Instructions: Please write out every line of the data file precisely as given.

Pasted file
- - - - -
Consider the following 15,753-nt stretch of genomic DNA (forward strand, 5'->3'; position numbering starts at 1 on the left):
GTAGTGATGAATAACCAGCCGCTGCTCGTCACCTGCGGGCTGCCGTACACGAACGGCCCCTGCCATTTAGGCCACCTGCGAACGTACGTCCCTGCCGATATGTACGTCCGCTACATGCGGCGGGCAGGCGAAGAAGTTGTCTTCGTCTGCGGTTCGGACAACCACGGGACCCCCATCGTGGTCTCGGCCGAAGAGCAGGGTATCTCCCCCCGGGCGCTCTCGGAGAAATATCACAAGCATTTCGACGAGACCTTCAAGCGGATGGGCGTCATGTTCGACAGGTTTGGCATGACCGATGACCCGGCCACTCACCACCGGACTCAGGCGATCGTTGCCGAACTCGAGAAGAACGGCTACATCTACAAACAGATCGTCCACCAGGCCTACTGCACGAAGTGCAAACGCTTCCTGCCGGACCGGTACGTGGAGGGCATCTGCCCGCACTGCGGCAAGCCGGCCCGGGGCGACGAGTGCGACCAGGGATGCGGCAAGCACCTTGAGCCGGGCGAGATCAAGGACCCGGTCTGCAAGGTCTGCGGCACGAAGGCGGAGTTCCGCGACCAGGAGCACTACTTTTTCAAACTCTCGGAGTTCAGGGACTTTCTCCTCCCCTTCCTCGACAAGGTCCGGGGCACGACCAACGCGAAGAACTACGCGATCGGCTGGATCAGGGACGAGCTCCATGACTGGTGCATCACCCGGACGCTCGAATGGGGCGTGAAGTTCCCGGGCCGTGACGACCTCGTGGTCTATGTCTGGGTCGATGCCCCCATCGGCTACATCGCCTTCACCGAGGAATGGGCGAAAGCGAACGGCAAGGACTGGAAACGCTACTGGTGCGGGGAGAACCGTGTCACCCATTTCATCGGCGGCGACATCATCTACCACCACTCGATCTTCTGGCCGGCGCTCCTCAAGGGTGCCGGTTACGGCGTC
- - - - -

Consider the following 15,753-nt stretch of genomic DNA (forward strand, 5'->3'; position numbering starts at 1 on the left):
GTAGTGATGAATAACCAGCCGCTGCTCGTCACCTGCGGGCTGCCGTACACGAACGGCCCCTGCCATTTAGGCCACCTGCGAACGTACGTCCCTGCCGATATGTACGTCCGCTACATGCGGCGGGCAGGCGAAGAAGTTGTCTTCGTCTGCGGTTCGGACAACCACGGGACCCCCATCGTGGTCTCGGCCGAAGAGCAGGGTATCTCCCCCCGGGCGCTCTCGGAGAAATATCACAAGCATTTCGACGAGACCTTCAAGCGGATGGGCGTCATGTTCGACAGGTTTGGCATGACCGATGACCCGGCCACTCACCACCGGACTCAGGCGATCGTTGCCGAACTCGAGAAGAACGGCTACATCTACAAACAGATCGTCCACCAGGCCTACTGCACGAAGTGCAAACGCTTCCTGCCGGACCGGTACGTGGAGGGCATCTGCCCGCACTGCGGCAAGCCGGCCCGGGGCGACGAGTGCGACCAGGGATGCGGCAAGCACCTTGAGCCGGGCGAGATCAAGGACCCGGTCTGCAAGGTCTGCGGCACGAAGGCGGAGTTCCGCGACCAGGAGCACTACTTTTTCAAACTCTCGGAGTTCAGGGACTTTCTCCTCCCCTTCCTCGACAAGGTCCGGGGCACGACCAACGCGAAGAACTACGCGATCGGCTGGATCAGGGACGAGCTCCATGACTGGTGCATCACCCGGACGCTCGAATGGGGCGTGAAGTTCCCGGGCCGTGACGACCTCGTGGTCTATGTCTGGGTCGATGCCCCCATCGGCTACATCGCCTTCACCGAGGAATGGGCGAAAGCGAACGGCAAGGACTGGAAACGCTACTGGTGCGGGGAGAACCGTGTCACCCATTTCATCGGCGGCGACATCATCTACCACCACTCGATCTTCTGGCCGGCGCTCCTCAAGGGTGCCGGTTACGGCGTC